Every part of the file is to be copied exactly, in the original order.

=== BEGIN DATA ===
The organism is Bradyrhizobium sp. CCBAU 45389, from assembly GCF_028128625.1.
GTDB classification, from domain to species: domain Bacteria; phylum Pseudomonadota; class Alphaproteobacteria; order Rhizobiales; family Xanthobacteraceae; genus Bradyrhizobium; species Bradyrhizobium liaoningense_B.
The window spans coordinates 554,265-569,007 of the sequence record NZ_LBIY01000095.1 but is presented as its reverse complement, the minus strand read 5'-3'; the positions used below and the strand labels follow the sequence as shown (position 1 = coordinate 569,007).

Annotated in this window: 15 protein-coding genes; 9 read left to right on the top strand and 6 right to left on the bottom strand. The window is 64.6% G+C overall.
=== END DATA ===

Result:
The organism is Bradyrhizobium sp. CCBAU 45389, from assembly GCF_028128625.1.
GTDB classification, from domain to species: domain Bacteria; phylum Pseudomonadota; class Alphaproteobacteria; order Rhizobiales; family Xanthobacteraceae; genus Bradyrhizobium; species Bradyrhizobium liaoningense_B.
The window spans coordinates 554,265-569,007 of the sequence record NZ_LBIY01000095.1 but is presented as its reverse complement, the minus strand read 5'-3'; the positions used below and the strand labels follow the sequence as shown (position 1 = coordinate 569,007).

Annotated in this window: 15 protein-coding genes; 9 read left to right on the top strand and 6 right to left on the bottom strand. The window is 64.6% G+C overall.